This article is the SIXTH of several excerpts from my book The Nondual Mind: Vedānta, Kashmiri Pratyabhijñā Shaivism, and Spinoza (the full book is posted on this site). “I liked James H. Cumming’s The Nondual Mind a lot. It is beautifully written, thoughtful, and very clear.” (Prof. Yitzhak Y. Melamed, Charlotte Bloomberg Professor of Philosophy, Johns Hopkins University) “James H. Cumming’s scholarly interpretation of Spinoza’s works, persuasively showing how 17th century European ideas that ushered in the Enlightenment find a precursor (...) in 10th century Kashmir, is a masterpiece of reason and philosophy that will leave the reader with profound thoughts on the meaning of history, God, and life itself. As a senior staff attorney in my chambers for many years at the California Supreme Court and a top scholar of ethics and philosophy of law, Mr. Cumming never ceased to amaze me with his outstanding research and intellect. This scholarly book is a must read for all who want to know why Spinoza continues to influence contemporary philosophy and how his work is still relevant in today’s challenging, interconnected world.” (Hon. Ming W. Chin, Associate Justice (Retired), Supreme Court of California, 1996–2020). (shrink)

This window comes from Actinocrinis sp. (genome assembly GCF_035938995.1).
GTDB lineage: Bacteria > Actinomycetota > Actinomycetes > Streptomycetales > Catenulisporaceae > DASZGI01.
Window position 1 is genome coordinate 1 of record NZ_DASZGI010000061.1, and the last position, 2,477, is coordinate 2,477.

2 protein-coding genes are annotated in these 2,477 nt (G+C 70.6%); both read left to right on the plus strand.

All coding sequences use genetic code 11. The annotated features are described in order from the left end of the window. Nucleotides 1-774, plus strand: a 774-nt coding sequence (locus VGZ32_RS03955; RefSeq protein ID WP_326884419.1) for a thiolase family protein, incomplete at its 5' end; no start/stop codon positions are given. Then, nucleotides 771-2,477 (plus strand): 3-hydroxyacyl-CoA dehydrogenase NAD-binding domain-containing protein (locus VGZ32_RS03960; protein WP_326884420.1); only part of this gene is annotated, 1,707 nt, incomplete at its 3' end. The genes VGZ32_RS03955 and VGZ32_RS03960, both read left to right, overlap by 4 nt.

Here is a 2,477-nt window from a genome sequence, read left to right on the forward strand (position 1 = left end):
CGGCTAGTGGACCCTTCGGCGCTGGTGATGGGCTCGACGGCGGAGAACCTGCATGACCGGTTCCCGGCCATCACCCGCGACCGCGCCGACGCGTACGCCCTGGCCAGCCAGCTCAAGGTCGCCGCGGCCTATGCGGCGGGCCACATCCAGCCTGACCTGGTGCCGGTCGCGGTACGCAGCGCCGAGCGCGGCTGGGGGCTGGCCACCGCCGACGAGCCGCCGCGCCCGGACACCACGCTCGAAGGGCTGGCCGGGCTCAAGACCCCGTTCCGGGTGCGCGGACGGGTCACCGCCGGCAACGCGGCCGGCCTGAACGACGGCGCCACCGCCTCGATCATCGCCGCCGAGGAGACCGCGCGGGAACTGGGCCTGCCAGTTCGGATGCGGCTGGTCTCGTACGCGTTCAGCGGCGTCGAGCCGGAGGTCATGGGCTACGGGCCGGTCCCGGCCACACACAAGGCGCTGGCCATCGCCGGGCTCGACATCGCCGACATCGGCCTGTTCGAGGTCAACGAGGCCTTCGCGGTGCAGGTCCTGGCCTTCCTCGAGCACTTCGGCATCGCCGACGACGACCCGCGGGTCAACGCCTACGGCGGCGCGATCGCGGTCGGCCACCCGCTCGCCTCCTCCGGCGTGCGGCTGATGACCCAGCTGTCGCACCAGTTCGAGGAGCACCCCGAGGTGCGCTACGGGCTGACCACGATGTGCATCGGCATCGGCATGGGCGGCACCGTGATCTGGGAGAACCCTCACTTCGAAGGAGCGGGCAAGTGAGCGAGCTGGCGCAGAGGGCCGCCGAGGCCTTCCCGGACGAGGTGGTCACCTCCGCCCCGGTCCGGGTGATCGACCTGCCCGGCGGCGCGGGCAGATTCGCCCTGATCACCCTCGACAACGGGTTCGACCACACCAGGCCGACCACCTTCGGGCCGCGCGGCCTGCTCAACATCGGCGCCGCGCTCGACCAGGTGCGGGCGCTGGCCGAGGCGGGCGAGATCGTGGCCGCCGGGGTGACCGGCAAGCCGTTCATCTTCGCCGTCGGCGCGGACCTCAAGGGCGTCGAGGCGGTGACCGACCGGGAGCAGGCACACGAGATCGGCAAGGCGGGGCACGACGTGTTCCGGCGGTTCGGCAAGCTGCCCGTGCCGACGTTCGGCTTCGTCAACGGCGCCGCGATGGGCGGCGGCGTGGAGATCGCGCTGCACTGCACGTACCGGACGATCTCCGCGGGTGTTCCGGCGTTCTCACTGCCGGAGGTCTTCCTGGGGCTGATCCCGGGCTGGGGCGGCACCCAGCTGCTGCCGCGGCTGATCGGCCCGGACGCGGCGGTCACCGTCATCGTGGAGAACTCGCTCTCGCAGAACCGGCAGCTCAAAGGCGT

What does Spinoza mean when he claims, as he does several times in the Ethics, that particular things are expressions of God’s nature or attributes? This article interprets these claims as a version of what is called theophany in the Neoplatonist tradition. Theophany is the process by which particular things come to exist as determinate manifestations of a divine nature that is in itself not determinate. Spinoza’s understanding of theophany diverges significantly from that of the Neoplatonist John Scottus Eriugena, largely (...) because he understands the non-determinateness of the divine nature in a very different way. His view is more similar, I argue, to what is presented in the work of Ibn ‘Arabī, under the name “tajallī”. (shrink)